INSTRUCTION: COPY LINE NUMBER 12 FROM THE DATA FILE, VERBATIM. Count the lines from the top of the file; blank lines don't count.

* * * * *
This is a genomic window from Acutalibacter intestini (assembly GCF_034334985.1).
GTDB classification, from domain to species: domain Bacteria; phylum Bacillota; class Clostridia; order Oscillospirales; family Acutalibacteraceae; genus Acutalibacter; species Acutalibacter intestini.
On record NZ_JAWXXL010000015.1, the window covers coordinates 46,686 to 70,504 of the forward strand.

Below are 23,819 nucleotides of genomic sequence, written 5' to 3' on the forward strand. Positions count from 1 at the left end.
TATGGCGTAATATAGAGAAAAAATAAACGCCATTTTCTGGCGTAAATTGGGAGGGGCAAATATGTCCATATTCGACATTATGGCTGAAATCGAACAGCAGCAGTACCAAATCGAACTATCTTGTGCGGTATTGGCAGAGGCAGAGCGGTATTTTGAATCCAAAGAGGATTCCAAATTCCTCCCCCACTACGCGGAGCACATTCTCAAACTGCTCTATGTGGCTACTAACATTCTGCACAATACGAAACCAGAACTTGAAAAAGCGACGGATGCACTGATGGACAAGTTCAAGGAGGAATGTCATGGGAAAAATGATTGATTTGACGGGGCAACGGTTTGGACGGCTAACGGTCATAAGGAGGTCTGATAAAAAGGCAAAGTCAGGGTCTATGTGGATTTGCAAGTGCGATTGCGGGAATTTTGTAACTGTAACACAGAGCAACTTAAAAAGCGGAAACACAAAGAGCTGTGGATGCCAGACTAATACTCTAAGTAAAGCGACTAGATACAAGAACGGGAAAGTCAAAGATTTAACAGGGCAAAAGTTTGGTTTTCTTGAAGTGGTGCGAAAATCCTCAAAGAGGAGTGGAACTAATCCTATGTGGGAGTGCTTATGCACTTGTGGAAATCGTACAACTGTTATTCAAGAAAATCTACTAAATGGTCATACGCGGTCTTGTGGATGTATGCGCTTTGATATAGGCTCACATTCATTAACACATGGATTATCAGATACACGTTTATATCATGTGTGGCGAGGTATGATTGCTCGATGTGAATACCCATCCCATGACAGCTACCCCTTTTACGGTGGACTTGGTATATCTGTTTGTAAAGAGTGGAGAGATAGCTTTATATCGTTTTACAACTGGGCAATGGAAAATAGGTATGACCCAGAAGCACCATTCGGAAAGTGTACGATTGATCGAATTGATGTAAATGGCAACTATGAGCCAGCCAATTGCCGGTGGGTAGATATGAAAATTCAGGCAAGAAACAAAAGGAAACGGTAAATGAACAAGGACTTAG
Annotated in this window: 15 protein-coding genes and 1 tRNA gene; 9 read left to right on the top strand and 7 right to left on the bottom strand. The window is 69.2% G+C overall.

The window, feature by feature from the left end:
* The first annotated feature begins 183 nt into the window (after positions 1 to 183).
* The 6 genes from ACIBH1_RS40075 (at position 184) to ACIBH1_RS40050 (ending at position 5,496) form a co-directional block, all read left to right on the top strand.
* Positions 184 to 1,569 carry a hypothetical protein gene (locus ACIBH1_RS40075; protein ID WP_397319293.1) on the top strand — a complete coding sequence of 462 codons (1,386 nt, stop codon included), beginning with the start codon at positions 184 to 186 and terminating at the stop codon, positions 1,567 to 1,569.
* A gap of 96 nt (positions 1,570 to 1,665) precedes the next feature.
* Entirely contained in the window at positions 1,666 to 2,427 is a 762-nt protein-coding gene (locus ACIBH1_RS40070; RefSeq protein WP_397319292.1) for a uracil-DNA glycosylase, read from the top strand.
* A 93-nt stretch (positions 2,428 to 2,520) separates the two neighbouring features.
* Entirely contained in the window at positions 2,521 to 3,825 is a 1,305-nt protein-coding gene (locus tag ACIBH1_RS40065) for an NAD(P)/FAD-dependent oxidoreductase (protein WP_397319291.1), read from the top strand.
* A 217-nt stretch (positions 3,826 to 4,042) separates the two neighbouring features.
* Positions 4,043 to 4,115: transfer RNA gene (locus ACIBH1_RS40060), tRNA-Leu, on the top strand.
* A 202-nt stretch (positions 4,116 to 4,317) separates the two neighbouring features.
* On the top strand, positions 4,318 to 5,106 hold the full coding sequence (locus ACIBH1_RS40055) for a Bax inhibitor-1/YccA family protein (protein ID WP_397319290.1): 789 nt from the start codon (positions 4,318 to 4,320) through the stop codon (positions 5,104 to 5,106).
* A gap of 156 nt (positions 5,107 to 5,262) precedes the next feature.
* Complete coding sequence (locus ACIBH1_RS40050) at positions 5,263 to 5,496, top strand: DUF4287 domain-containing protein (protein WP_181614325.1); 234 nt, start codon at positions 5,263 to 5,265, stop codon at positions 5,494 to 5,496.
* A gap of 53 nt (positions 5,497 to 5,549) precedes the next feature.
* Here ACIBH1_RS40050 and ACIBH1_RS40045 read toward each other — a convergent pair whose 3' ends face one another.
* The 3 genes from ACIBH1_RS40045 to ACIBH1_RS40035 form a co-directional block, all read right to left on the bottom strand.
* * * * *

* Entirely contained in the window at positions 1,666 to 2,427 is a 762-nt protein-coding gene (locus ACIBH1_RS40070; RefSeq protein WP_397319292.1) for a uracil-DNA glycosylase, read from the top strand.